Marcus Agius

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Marcus Agius
Agius in 2008
Marcus Ambrose Paul Agius

(1946-07-22) 22 July 1946 (age 77)
United Kingdom
Alma materTrinity Hall, University of Cambridge (BA, MA)
Harvard Business School (MBA)
OccupationGroup chairman of Barclays[1]
SpouseKatherine de Rothschild
RelativesEdmund Leopold de Rothschild (father-in-law)

Marcus Ambrose Paul Agius CBE (/ˈəs/; born 22 July 1946) is a British financier and former group chairman of Barclays.

Early life and education[edit]

Marcus Agius was born on 22 July 1946,[2] the son of Ena Eleanora (née Hueffer) and Lieutenant Colonel Alfred Victor Louis Benedict Agius.[3] He is of part Maltese descent,[4] and was educated at St George's College, Weybridge. He earned his degree in Mechanical Sciences and Economics at Trinity Hall, Cambridge,[5] and also holds an MBA from Harvard Business School.


Early career and Lazard (1972–2006)[edit]

Agius' banking career began at the investment bank, Lazard, where he worked from 1972 to 2006 holding several senior positions. He was appointed as the chairman of the London branch of Lazard in 2001 and deputy chairman of Lazard LLC in 2002.[6] He joined BAA PLC as a non-executive director in 1995 and served as its chairman from 2002 till 2006.

Barclays Board and chairman (2006–2012)[edit]

On 1 September 2006, Agius joined the Barclays board as a non-executive director and succeeded Matthew Barrett as chairman from 1 January 2007. His most recently reported salary was £750,000.[7]

On 2 July 2012 it was announced that Agius would resign following the Barclays fine for manipulation of the London Interbank Offered Rate (Libor) by some Barclays employees in the Libor scandal.[8][9] In November 2012, it was reported that he might be retained as a consultant.[10]

In July 2012 Agius was reinstated as Executive Chairman, following the resignation of CEO Bob Diamond,[11] until a new chief executive is appointed.[11] During his time at Barclays Agius attended the 2011 meeting of the Bilderberg Group.[12]

British Bankers Association (2010 – 2012)[edit]

From 2010 to 2012 Agius was the chairman of the British Bankers Association (BBA).[2] Libor (formally BBA LIBOR) being calculated and published by Thomson Reuters on behalf of the BBA.

From December 2006 to 2012 Agius was a senior independent non-executive director of the BBC's executive board.[5][6] In September 2011, Agius was appointed as a committee member to act as one of the three trustees of the Bilderberg Group. The other committee members are Kenneth Clarke MP and Lord Kerr of Kinlochard.[13][14]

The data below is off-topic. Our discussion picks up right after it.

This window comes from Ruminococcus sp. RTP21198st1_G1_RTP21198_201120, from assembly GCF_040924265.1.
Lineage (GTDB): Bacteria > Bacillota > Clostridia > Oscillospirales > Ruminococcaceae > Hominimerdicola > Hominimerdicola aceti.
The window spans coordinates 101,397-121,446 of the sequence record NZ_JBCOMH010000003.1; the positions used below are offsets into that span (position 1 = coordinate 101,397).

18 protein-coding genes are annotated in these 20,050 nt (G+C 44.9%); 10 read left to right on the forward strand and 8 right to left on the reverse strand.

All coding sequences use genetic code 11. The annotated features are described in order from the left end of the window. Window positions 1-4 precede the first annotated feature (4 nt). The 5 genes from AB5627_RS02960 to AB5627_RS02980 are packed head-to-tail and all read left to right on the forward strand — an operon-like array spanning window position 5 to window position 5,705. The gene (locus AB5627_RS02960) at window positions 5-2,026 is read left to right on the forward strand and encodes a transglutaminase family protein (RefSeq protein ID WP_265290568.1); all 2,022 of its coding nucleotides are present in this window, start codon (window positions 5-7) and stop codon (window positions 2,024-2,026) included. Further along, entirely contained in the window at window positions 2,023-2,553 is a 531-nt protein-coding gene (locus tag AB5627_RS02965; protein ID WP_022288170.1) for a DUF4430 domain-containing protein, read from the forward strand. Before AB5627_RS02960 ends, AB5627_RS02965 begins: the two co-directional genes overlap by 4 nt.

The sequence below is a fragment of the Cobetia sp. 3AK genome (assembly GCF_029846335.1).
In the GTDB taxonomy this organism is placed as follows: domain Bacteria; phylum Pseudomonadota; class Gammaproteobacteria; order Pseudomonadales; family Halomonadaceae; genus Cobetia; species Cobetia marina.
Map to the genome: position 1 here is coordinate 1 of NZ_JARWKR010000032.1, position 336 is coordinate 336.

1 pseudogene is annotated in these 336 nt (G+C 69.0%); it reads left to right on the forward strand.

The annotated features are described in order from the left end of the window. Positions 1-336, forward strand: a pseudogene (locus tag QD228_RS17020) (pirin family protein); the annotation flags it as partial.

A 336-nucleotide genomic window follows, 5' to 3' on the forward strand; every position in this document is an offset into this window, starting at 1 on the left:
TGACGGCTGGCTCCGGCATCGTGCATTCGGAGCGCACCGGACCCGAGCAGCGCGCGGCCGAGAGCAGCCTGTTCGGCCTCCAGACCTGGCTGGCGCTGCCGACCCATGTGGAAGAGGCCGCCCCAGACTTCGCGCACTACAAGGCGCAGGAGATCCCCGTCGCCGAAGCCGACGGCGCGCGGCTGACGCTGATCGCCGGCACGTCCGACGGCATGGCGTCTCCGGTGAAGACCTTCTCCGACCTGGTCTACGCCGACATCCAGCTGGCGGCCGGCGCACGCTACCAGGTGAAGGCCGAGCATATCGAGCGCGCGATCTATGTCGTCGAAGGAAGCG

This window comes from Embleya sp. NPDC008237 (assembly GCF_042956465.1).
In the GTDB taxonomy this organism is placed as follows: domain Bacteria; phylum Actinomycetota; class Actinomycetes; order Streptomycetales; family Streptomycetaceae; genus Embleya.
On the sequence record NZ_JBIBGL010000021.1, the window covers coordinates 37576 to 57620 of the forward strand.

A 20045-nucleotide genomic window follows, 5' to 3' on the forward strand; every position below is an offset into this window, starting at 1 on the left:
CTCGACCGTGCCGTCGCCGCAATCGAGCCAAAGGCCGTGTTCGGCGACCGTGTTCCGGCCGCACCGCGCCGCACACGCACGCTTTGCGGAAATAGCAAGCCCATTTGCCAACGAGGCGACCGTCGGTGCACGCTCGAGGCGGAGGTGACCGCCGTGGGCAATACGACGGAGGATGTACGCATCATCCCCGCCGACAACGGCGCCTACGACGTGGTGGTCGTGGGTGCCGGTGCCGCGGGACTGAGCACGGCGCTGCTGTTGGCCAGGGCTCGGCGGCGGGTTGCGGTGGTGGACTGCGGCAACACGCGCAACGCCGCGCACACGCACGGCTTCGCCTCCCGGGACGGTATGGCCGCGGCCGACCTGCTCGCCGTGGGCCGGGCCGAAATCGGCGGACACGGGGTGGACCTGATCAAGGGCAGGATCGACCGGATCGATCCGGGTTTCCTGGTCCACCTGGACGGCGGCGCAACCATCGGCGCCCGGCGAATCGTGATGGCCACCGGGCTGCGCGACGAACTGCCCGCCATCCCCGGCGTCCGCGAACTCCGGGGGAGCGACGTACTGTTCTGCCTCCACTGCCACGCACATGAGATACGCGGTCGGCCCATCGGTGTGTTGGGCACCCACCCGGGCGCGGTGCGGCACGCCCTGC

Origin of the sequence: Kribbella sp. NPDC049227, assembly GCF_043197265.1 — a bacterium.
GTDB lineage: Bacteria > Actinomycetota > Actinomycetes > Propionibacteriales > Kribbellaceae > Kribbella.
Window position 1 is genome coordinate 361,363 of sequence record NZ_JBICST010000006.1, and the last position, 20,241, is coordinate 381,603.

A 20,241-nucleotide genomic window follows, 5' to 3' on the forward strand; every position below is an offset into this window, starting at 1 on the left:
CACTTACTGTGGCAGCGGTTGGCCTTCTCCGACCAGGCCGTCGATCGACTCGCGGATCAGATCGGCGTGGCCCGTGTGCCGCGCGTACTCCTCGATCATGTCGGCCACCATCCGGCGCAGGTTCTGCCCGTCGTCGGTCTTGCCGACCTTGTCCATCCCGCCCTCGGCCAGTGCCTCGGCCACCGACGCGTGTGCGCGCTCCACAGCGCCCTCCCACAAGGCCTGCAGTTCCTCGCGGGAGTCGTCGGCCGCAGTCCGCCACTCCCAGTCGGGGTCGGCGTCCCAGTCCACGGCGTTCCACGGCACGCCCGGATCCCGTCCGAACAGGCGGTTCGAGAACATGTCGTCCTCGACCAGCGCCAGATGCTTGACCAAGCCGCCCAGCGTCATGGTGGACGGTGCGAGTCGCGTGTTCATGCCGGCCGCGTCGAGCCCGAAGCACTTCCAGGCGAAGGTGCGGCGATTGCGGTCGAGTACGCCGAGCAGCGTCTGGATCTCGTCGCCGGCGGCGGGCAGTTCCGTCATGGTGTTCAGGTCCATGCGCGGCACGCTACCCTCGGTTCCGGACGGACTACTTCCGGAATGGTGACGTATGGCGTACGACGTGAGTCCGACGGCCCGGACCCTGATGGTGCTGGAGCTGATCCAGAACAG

Agius is a keen gardener.[15] Between 2009 and 2019 he was the chairman of the trustees of the Royal Botanic Gardens, Kew. On his retirement, he donated £500,000 to the gardens to create the Agius Evolution Garden there.[16] He was appointed Chairman of the Cambridge University Plant Science Initiative.[citation needed]

Agius was appointed Commander of the Order of the British Empire (CBE) in the 2021 New Year Honours for services to botany and conservation.[17]

Personal life[edit]

Marcus, a Roman Catholic,[18] married Katherine (born 1949), daughter of Edmund de Rothschild of the Rothschild banking family of England, and has a close involvement with the Rothschild family estate, Exbury Gardens in Hampshire. They have two children.[19]

In 2010 The Tablet named him as one of Britain's most influential Roman Catholics.[20]


  1. ^ Barclays. " – Marcus Agius biography". Archived from the original on 25 June 2012. Retrieved 7 July 2012.
  2. ^ a b "Marcus Agius Biography". Debrett's. Archived from the original on 8 September 2012. Retrieved 21 June 2011.
  3. ^ "Debrett's People of Today 2012: AGIUS, Marcus Ambrose Paul". Debrett's. Retrieved 7 July 2012.
  4. ^ John Azzopardi Vella (22 June 2012). "Does Marcus Agius have a bruised Rothschild ego?". The Sunday Times. Retrieved 6 July 2012.
  5. ^ a b "BBC - Press Office - BBC appoints first non-executive director".
  6. ^ a b "BBC Board Bio – Marcus Agius".
  7. ^ "Marcus Agius profile". Forbes. Archived from the original on 8 June 2009. Retrieved 7 August 2009.
  8. ^ "Barclays bank chairman Marcus Agius to resign". BBC News. 2 July 2012. Retrieved 2 July 2012.
  9. ^ "Libor scandal: Who might have lost?". BBC News. 28 June 2012. Retrieved 2 July 2012.
  10. ^ Gosden, Emily (17 November 2012). "Marcus Agius could return to Barclays as consultant". The Daily Telegraph. London.
  11. ^ a b "Board changes" (Press release). Barclays. 3 July 2012. Archived from the original on 5 July 2012. Retrieved 3 July 2012.
  12. ^ Skelton, Charlie (15 June 2011). "Bilderberg 2011: The Good, The Bad, and the Incredibly Wealthy". The Guardian. London.
  13. ^ Skelton, Charlie (2 June 2013). "The week ahead: Bilderberg 2013 comes to … the Grove hotel, Watford". The Guardian. London.
  14. ^ "The Bilderberg Association" (PDF). UK Charity Commission. Retrieved 23 May 2015.
  15. ^ "This is London Magazine". This is London Magazine.
  16. ^ Fox, Robin Lane (November 2019). "A new garden at Kew takes a step back in time". Financial Times. Retrieved 2 November 2019.
  17. ^ "No. 63218". The London Gazette (Supplement). 31 December 2020. p. N8.
  18. ^ "Heretics to heroes: how Rome went mainstream". The Independent. 14 September 2010.
  19. ^ Denaro, Marie (2003). Daughter of an Empire. A Family History. St. Julian's, Malta: David Arrigo Publishing. ISBN 978-99932-656-0-3., p.226
  20. ^ "The Tablet's Top 100". Archived from the original on 13 March 2016.
Business positions
Preceded by Group chairman of Barclays plc
Succeeded by